Uncommon Talent: Cecilia Hiros’ musical journey brought her to Tri-C
April 20, 2017
Music has been a constant presence in Cecilia Hiros’ life. The 18-year-old Middleburg Heights resident had been taking vocal and piano lessons from an early age. However, music was never a passion of hers until she saw the Cleveland Orchestra play as a third-grader and met her perfect instrumental match.
“Prior to the concert, they had a special show with the harpist,” Hiros said. “When I saw the harp, I immediately wanted to play it. It has that very angelic sound; it is an instrument for soloists, and not many people play it. I thought it was a perfect fit for me musically.”
Hiros began taking harp lessons and quickly mastered it enough to play at weddings and other social functions. But she didn’t want to pursue the harp as merely a hobby – Hiros wanted to become a professional harpist. It was a dream she had to table for a while.
“I had to ask my parents for a long time, and they resisted,” Hiros said. “I understand why, but I knew deep down that I wanted to be a harpist.”
Like many parents, Hiros’ wanted her to pursue a practical career with high employment potential. That was the plan when she enrolled in the Postsecondary Enrollment Options (now College Credit Plus) program at Cuyahoga Community College in 2014, as a freshman at Berea-Midpark High School. She would continue her harp studies with her private teacher while using her formal schooling to prepare for a career in the medical field.
“Counselors and parents always want you to study for a job that is going to make you money after you graduate,” said Bernie Hiros, Cecilia’s mother. “The medical field has a lot of openings, so we all thought that would be a good area to pursue.”
As part of a family that values education highly, Hiros would have been a high achiever in her medical studies. But there was no denying Hiros’ musical talent – the harp was her calling. After one semester at Tri-C, she met Kira Seaton, assistant professor of music at the Western Campus. With Seaton’s guidance, the harp became her sole focus.
Hiros soon became one of the best young harpists in the region. She earned a spot as an alternate with the Cleveland Orchestra Youth Orchestra for the 2014-2015 school year and became the youth orchestra’s principal harpist for the 2015-2016 school year. She also plays with the Northern Ohio Youth Orchestra, based at the Oberlin Conservatory of Music.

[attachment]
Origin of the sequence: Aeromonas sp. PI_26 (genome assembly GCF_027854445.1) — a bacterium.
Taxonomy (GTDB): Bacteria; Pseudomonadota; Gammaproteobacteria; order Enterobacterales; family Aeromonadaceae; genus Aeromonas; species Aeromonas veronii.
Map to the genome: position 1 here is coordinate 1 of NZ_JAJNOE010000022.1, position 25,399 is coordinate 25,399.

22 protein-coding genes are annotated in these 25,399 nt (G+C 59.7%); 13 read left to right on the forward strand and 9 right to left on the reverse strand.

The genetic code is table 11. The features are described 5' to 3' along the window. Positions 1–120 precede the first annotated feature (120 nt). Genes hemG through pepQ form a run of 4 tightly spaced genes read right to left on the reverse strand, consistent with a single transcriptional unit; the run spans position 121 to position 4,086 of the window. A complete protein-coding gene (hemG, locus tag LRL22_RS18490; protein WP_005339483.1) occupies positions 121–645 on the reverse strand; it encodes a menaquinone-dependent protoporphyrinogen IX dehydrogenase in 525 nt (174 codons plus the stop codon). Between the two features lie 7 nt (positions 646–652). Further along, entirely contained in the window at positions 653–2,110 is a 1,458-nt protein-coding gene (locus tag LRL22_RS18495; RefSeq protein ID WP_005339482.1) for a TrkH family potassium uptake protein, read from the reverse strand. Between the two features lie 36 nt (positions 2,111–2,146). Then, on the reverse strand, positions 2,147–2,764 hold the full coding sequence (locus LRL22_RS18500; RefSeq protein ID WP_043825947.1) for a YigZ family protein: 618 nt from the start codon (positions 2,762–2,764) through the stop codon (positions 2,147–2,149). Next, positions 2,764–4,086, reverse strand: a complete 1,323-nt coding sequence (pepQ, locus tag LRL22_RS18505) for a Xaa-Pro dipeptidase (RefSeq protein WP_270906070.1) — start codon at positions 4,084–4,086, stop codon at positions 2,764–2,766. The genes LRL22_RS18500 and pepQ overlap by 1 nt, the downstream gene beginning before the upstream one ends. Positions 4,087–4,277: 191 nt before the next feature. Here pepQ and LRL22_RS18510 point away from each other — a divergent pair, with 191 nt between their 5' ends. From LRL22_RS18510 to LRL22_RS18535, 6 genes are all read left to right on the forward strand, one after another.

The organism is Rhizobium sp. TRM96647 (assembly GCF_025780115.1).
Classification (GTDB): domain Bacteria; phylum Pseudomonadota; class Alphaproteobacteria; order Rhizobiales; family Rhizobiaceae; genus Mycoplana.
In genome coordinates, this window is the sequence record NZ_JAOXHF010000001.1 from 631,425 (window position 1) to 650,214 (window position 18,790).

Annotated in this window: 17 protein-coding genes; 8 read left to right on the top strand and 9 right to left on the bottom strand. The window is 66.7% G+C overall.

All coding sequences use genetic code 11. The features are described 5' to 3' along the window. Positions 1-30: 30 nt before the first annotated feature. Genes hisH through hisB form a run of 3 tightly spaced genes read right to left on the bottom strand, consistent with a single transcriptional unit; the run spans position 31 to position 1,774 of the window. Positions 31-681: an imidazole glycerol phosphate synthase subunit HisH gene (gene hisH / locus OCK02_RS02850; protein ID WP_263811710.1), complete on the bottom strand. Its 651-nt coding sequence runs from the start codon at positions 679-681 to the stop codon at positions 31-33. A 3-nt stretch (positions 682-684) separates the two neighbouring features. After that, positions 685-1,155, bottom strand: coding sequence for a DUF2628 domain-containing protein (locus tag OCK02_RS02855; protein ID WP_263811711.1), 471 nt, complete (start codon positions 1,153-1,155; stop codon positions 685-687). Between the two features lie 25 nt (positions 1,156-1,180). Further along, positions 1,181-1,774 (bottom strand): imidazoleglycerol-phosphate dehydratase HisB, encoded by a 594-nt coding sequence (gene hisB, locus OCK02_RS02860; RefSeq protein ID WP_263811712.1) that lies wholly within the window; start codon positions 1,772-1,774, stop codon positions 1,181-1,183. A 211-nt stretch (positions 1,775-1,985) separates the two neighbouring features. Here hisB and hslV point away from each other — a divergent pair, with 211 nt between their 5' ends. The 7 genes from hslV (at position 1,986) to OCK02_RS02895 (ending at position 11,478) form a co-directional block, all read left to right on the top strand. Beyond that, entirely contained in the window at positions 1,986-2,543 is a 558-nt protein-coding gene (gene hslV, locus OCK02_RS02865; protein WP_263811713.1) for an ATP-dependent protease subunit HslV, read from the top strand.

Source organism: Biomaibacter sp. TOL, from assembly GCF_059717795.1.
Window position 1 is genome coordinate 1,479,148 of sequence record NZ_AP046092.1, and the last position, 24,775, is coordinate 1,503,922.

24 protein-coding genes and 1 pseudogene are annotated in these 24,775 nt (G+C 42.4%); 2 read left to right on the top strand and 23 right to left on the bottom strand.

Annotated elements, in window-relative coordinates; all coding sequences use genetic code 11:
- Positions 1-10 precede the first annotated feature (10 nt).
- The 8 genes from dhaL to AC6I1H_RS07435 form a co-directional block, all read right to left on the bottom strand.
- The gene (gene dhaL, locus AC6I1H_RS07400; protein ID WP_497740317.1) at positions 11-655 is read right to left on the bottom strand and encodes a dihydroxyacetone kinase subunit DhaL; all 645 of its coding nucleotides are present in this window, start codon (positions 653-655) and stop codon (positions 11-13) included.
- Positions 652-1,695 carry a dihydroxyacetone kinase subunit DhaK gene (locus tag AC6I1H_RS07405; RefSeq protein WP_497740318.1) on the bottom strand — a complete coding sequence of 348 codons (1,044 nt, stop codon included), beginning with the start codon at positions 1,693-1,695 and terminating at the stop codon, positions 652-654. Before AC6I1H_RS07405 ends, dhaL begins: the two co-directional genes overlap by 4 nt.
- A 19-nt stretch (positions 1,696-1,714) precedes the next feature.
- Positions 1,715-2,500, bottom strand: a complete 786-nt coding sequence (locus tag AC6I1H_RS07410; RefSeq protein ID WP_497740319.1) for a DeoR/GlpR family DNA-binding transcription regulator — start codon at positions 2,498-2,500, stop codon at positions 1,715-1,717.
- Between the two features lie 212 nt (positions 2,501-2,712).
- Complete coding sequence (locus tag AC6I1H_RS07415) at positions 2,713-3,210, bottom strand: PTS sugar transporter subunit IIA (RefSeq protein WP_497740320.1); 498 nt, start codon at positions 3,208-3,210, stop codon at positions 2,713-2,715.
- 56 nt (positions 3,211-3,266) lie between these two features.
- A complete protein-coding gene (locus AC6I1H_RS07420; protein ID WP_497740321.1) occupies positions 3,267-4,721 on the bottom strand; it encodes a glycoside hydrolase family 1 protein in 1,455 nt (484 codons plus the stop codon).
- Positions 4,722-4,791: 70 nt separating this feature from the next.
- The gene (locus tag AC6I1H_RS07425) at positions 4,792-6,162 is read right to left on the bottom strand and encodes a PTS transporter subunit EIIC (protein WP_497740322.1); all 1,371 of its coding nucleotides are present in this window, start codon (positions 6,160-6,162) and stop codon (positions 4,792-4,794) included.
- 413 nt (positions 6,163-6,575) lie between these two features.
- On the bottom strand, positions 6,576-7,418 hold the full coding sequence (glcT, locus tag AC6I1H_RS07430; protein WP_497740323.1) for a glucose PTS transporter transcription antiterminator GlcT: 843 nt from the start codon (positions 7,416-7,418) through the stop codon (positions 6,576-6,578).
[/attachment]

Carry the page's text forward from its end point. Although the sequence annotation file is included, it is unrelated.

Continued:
“It was somewhere during the time when I was auditioning for these orchestras that I really started to realize that I was good enough to pursue this as a career,” Hiros said. “That’s when I seriously began to think about what I was going to do after I was done with high school, after I had completed my studies at Tri-C.”
Hiros split her schooling between Tri-C and Berea-Midpark until the start of the current school year, when she devoted all of her school time to the CCP program. She graduated from Tri-C this past December with an Associate of Arts degree and continues to study with Seaton. But that will soon come to an end as well.
Hiros has four scholarship offers on the table from the Ohio State University, Baldwin Wallace University, the University of Michigan and the University of Cincinnati. She aims to make a decision in early May.
“She has been accepted into all of the schools, so it really comes down to financial considerations and the caliber of the program and teachers,” Bernie Hiros said. “They’re all great options, so you have to look very closely at which is the best fit for your own situation.”
But no matter where Hiros’ music career leads her, she is thankful for the foundation she was able to build at Tri-C.
“I was the student speaker at the annual CCP orientation meeting a few weeks ago, and my best advice was to befriend your teachers,” she said. “Talk with them personally and let them be mentors to you. I had the great fortune of having some really supportive teachers at Tri-C. They’ve each played an important role in launching my career.
“But you have to have the drive within yourself as well. I am the oldest of four, and two of my siblings are now in CCP, pursuing their own interests. We’re all very driven to succeed, we’re all very active in our educational pursuits, and that’s something that we were brought up with. It’s an honor to have my younger siblings following the same path.”